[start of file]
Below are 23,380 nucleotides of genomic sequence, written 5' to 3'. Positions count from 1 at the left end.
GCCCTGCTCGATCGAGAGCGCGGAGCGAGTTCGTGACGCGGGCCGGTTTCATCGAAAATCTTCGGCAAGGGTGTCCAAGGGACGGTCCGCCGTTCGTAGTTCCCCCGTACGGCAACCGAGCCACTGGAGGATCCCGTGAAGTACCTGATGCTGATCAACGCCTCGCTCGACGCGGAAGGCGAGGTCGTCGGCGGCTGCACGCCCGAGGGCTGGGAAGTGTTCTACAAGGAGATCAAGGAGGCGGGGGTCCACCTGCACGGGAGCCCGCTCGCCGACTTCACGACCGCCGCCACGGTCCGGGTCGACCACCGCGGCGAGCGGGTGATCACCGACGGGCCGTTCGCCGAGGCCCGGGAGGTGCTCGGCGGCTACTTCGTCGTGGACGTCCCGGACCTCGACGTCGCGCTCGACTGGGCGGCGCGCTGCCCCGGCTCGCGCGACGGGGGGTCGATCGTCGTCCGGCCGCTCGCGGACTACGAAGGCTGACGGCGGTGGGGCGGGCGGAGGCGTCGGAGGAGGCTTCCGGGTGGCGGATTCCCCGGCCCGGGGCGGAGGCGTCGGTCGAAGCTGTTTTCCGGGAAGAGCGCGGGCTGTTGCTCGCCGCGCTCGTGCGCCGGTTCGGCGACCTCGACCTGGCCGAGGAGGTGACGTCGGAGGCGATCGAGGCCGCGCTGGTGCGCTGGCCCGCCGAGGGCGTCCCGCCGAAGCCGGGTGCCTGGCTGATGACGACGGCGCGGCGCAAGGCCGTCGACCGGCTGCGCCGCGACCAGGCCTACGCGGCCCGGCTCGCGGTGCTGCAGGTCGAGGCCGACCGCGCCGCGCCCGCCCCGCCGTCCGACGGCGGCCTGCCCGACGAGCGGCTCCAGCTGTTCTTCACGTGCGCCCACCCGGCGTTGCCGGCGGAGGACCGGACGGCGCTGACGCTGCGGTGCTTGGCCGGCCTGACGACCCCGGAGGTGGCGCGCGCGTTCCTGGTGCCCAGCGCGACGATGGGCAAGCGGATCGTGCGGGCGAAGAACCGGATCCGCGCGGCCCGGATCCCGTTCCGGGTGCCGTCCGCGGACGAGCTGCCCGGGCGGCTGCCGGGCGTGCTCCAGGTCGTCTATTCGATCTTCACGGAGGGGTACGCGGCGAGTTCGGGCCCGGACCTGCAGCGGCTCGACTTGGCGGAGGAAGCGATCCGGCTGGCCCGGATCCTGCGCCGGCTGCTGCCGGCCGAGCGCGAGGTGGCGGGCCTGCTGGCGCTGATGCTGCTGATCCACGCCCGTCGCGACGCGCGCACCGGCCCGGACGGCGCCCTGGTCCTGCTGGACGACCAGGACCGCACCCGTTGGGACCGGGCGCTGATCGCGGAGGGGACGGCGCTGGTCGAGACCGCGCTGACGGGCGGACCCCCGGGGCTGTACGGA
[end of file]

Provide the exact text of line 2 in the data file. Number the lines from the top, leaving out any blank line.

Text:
GCCCTGCTCGATCGAGAGCGCGGAGCGAGTTCGTGACGCGGGCCGGTTTCATCGAAAATCTTCGGCAAGGGTGTCCAAGGGACGGTCCGCCGTTCGTAGTTCCCCCGTACGGCAACCGAGCCACTGGAGGATCCCGTGAAGTACCTGATGCTGATCAACGCCTCGCTCGACGCGGAAGGCGAGGTCGTCGGCGGCTGCACGCCCGAGGGCTGGGAAGTGTTCTACAAGGAGATCAAGGAGGCGGGGGTCCACCTGCACGGGAGCCCGCTCGCCGACTTCACGACCGCCGCCACGGTCCGGGTCGACCACCGCGGCGAGCGGGTGATCACCGACGGGCCGTTCGCCGAGGCCCGGGAGGTGCTCGGCGGCTACTTCGTCGTGGACGTCCCGGACCTCGACGTCGCGCTCGACTGGGCGGCGCGCTGCCCCGGCTCGCGCGACGGGGGGTCGATCGTCGTCCGGCCGCTCGCGGACTACGAAGGCTGACGGCGGTGGGGCGGGCGGAGGCGTCGGAGGAGGCTTCCGGGTGGCGGATTCCCCGGCCCGGGGCGGAGGCGTCGGTCGAAGCTGTTTTCCGGGAAGAGCGCGGGCTGTTGCTCGCCGCGCTCGTGCGCCGGTTCGGCGACCTCGACCTGGCCGAGGAGGTGACGTCGGAGGCGATCGAGGCCGCGCTGGTGCGCTGGCCCGCCGAGGGCGTCCCGCCGAAGCCGGGTGCCTGGCTGATGACGACGGCGCGGCGCAAGGCCGTCGACCGGCTGCGCCGCGACCAGGCCTACGCGGCCCGGCTCGCGGTGCTGCAGGTCGAGGCCGACCGCGCCGCGCCCGCCCCGCCGTCCGACGGCGGCCTGCCCGACGAGCGGCTCCAGCTGTTCTTCACGTGCGCCCACCCGGCGTTGCCGGCGGAGGACCGGACGGCGCTGACGCTGCGGTGCTTGGCCGGCCTGACGACCCCGGAGGTGGCGCGCGCGTTCCTGGTGCCCAGCGCGACGATGGGCAAGCGGATCGTGCGGGCGAAGAACCGGATCCGCGCGGCCCGGATCCCGTTCCGGGTGCCGTCCGCGGACGAGCTGCCCGGGCGGCTGCCGGGCGTGCTCCAGGTCGTCTATTCGATCTTCACGGAGGGGTACGCGGCGAGTTCGGGCCCGGACCTGCAGCGGCTCGACTTGGCGGAGGAAGCGATCCGGCTGGCCCGGATCCTGCGCCGGCTGCTGCCGGCCGAGCGCGAGGTGGCGGGCCTGCTGGCGCTGATGCTGCTGATCCACGCCCGTCGCGACGCGCGCACCGGCCCGGACGGCGCCCTGGTCCTGCTGGACGACCAGGACCGCACCCGTTGGGACCGGGCGCTGATCGCGGAGGGGACGGCGCTGGTCGAGACCGCGCTGACGGGCGGACCCCCGGGGCTGTACGGA